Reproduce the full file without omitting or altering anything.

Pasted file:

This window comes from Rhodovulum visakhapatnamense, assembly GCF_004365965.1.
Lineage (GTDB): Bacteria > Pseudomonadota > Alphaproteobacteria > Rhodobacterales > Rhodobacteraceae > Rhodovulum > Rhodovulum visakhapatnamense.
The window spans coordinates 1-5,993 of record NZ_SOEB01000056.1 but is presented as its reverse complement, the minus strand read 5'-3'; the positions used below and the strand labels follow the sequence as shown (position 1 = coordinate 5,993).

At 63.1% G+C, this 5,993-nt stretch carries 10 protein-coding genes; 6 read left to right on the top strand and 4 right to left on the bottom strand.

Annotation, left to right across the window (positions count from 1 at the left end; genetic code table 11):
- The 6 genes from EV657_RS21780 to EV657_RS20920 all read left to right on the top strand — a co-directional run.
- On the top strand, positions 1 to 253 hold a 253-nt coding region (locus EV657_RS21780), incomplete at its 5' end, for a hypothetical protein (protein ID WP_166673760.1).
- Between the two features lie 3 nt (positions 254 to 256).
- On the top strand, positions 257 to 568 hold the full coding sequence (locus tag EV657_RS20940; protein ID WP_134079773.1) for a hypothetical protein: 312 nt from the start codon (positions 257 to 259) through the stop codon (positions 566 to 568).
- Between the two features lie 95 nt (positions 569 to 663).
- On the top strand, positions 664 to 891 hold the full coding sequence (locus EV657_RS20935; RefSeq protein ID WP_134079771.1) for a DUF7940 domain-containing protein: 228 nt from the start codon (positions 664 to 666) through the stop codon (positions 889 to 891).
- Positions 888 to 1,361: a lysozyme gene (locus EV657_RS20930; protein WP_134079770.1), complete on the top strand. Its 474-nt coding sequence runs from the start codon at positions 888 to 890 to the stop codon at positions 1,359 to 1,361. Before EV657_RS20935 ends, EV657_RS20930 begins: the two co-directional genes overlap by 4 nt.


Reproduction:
This window comes from Rhodovulum visakhapatnamense, assembly GCF_004365965.1.
Lineage (GTDB): Bacteria > Pseudomonadota > Alphaproteobacteria > Rhodobacterales > Rhodobacteraceae > Rhodovulum > Rhodovulum visakhapatnamense.
The window spans coordinates 1-5,993 of record NZ_SOEB01000056.1 but is presented as its reverse complement, the minus strand read 5'-3'; the positions used below and the strand labels follow the sequence as shown (position 1 = coordinate 5,993).

At 63.1% G+C, this 5,993-nt stretch carries 10 protein-coding genes; 6 read left to right on the top strand and 4 right to left on the bottom strand.

Annotation, left to right across the window (positions count from 1 at the left end; genetic code table 11):
- The 6 genes from EV657_RS21780 to EV657_RS20920 all read left to right on the top strand — a co-directional run.
- On the top strand, positions 1 to 253 hold a 253-nt coding region (locus EV657_RS21780), incomplete at its 5' end, for a hypothetical protein (protein ID WP_166673760.1).
- Between the two features lie 3 nt (positions 254 to 256).
- On the top strand, positions 257 to 568 hold the full coding sequence (locus tag EV657_RS20940; protein ID WP_134079773.1) for a hypothetical protein: 312 nt from the start codon (positions 257 to 259) through the stop codon (positions 566 to 568).
- Between the two features lie 95 nt (positions 569 to 663).
- On the top strand, positions 664 to 891 hold the full coding sequence (locus EV657_RS20935; RefSeq protein ID WP_134079771.1) for a DUF7940 domain-containing protein: 228 nt from the start codon (positions 664 to 666) through the stop codon (positions 889 to 891).
- Positions 888 to 1,361: a lysozyme gene (locus EV657_RS20930; protein WP_134079770.1), complete on the top strand. Its 474-nt coding sequence runs from the start codon at positions 888 to 890 to the stop codon at positions 1,359 to 1,361. Before EV657_RS20935 ends, EV657_RS20930 begins: the two co-directional genes overlap by 4 nt.